My blood pressure is on the high end of normal, but I don't have high blood pressure yet. I am 49 years old and 150 pounds at 5'7”, and I am a bit worried since I don't want to be saddled with medical issues. Should I be cutting back on salt? How much salt should I be having daily, and what can I do to reduce my sodium levels, yet still have my food tasting good? I don't eat a lot of packaged foods but I certainly love to chow down on my traditional Jamaican meals.
Elevated blood pressure means that your blood pressure is slightly above the normal range. This is not good because elevated blood pressure can worsen and develop into high blood pressure (hypertension). Both elevated blood pressure and hypertension increases your risk of heart attack, stroke and heart failure. Any factor which increases the blood pressure against the artery can lead to elevated blood pressure.
A build-up of plaque in the arteries(atherosclerosis) is a major factor. Overall, the major risk factors for elevated blood pressure as well as hypertension include being overweight, age, gender, race, family history of hypertension, consuming high salt (sodium) diet, not being physically active, excessive alcohol consumption, smoking, and certain chronic diseases like kidney disease and diabetes. It is very important to note that an elevated blood pressure doesn't normally cause symptoms and I would therefore suggest that you keep a check on your blood pressure readings on a regular basis. If you don't have a blood pressure machine, it might be a good idea to get one. It is also important at this stage that you make some lifestyle changes. The general suggestion to treat your elevated blood pressure includes eating healthy meals, using less salt, exercising regularly, and maintaining a healthy weight.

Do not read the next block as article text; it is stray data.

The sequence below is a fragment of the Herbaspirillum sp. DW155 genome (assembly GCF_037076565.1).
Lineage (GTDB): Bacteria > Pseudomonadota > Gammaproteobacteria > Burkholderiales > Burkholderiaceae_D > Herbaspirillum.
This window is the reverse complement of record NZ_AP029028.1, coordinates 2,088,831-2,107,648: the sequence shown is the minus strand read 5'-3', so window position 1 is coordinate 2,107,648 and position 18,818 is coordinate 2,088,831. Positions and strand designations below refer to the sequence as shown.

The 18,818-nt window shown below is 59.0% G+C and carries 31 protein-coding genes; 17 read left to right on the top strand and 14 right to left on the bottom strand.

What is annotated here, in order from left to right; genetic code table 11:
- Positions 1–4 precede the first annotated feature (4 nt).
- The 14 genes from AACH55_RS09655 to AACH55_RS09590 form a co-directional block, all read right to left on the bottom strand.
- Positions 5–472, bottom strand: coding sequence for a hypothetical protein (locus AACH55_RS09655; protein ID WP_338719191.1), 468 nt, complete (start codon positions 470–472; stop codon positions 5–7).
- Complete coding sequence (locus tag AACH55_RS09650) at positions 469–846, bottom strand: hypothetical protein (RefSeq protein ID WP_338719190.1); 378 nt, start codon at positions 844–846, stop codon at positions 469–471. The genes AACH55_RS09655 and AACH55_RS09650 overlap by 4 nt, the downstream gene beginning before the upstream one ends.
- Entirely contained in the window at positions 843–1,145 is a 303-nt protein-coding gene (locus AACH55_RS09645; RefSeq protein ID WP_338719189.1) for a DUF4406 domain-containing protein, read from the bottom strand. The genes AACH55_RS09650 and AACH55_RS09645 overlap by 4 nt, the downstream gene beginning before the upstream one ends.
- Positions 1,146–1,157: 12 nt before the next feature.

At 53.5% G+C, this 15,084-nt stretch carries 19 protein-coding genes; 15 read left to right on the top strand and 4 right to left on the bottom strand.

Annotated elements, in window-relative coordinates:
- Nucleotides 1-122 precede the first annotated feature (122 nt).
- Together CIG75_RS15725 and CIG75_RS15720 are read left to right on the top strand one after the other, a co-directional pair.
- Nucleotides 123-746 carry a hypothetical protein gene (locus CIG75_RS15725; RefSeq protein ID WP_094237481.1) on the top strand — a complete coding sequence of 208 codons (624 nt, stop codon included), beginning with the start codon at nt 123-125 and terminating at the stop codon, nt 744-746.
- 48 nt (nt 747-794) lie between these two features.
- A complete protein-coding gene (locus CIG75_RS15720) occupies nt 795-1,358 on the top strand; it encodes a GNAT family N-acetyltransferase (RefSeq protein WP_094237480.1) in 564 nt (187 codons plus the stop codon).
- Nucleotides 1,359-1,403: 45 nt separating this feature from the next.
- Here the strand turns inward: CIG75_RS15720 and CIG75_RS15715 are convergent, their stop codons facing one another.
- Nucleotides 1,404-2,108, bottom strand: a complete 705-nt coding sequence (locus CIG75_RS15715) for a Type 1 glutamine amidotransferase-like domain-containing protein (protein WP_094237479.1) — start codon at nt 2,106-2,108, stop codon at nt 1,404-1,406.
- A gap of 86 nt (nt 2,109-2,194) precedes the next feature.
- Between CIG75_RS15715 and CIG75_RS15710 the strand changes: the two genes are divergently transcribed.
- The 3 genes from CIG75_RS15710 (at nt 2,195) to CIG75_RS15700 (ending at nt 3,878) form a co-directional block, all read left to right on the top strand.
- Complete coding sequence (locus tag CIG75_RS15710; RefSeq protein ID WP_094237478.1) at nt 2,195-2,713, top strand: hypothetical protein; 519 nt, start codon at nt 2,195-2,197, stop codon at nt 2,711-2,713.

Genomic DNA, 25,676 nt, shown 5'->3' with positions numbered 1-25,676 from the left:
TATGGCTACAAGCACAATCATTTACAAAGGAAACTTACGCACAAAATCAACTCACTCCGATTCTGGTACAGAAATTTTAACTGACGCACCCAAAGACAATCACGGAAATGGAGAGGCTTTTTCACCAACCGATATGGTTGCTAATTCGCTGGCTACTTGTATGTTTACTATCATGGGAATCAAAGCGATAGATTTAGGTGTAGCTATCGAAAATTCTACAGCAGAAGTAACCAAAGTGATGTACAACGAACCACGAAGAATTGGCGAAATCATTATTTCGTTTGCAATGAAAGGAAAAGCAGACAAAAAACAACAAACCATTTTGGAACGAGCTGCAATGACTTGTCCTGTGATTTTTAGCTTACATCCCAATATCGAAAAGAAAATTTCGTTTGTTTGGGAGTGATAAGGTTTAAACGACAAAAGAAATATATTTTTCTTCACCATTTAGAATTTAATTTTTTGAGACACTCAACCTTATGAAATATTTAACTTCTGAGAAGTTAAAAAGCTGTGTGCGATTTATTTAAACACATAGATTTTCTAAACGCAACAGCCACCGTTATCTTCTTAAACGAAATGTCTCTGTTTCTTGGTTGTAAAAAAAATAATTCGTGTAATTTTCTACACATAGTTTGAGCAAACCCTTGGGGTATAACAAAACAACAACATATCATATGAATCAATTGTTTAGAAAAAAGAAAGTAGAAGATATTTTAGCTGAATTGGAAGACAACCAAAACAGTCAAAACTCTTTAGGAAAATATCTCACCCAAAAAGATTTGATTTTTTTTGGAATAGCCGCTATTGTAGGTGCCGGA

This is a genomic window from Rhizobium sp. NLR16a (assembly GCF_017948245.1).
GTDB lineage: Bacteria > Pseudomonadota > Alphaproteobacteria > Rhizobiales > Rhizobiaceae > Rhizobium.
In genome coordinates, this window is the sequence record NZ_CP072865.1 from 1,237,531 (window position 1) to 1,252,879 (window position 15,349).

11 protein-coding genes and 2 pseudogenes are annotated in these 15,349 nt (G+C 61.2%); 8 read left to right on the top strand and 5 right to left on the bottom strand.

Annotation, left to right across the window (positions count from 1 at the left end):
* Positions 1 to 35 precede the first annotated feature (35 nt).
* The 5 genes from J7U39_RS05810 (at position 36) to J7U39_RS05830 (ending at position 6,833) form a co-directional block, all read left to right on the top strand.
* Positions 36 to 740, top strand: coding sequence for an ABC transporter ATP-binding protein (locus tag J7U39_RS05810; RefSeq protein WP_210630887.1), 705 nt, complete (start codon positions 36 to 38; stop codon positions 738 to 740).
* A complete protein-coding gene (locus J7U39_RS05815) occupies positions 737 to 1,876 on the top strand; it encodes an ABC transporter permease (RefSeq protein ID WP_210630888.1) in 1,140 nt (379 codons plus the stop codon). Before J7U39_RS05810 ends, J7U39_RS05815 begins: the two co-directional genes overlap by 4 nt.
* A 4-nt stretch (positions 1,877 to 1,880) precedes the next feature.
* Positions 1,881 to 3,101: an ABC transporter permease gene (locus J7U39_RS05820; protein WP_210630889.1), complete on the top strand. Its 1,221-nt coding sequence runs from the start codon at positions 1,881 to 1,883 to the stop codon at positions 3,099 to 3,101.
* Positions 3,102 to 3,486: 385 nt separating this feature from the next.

I see where you are very concerned about your salt intake and you should be. Regular table salt (sodium chloride) is about 40 per cent sodium. Sodium and potassium are the two main minerals which play an important role in how the body regulates blood pressure. If you consume too much sodium and too little potassium it is possible that your blood pressure could become elevated or even high. The American Heart Association recommends no more than 2,300 milligrams of salt per day. In addition, an ideal amount of 1,500 mgs per day can improve both blood pressure and health.
Salt preference is an acquired taste and it normally takes about six to eight weeks to get used to food with lower salt content. Again, with your elevated blood pressure there is a definite need to reduce your salt intake and at the same time eat some of the foods you love.
Here are a number of things I would suggest. Firstly, I would suggest that where possible you prepare your own food. In this way you will know how much salt you put in your meals. In addition, it is also good to read the labels on the foods you are eating. Also, when possible, buy fresh fruits, vegetables and meat. In this way you will start off with foods low in salt. If you have to eat processed or canned foods it is always best to rinse off the food to reduce the salt content. Adding natural spices like onion, garlic and ginger can also reduce the need for salt. It is better to use garlic powder rather than garlic salt. In some cases it might also be possible to have part of your regular meal being salty and the other partly fresh, or unsalted. For example, if you are cooking stew peas with rice you could make the stew peas with regular salt and the rice fresh or unsalted, instead of having both rice and stew peas being salted. Overall, reducing your portion size of salty meals could also be helpful in reducing your salt intake. Good luck.
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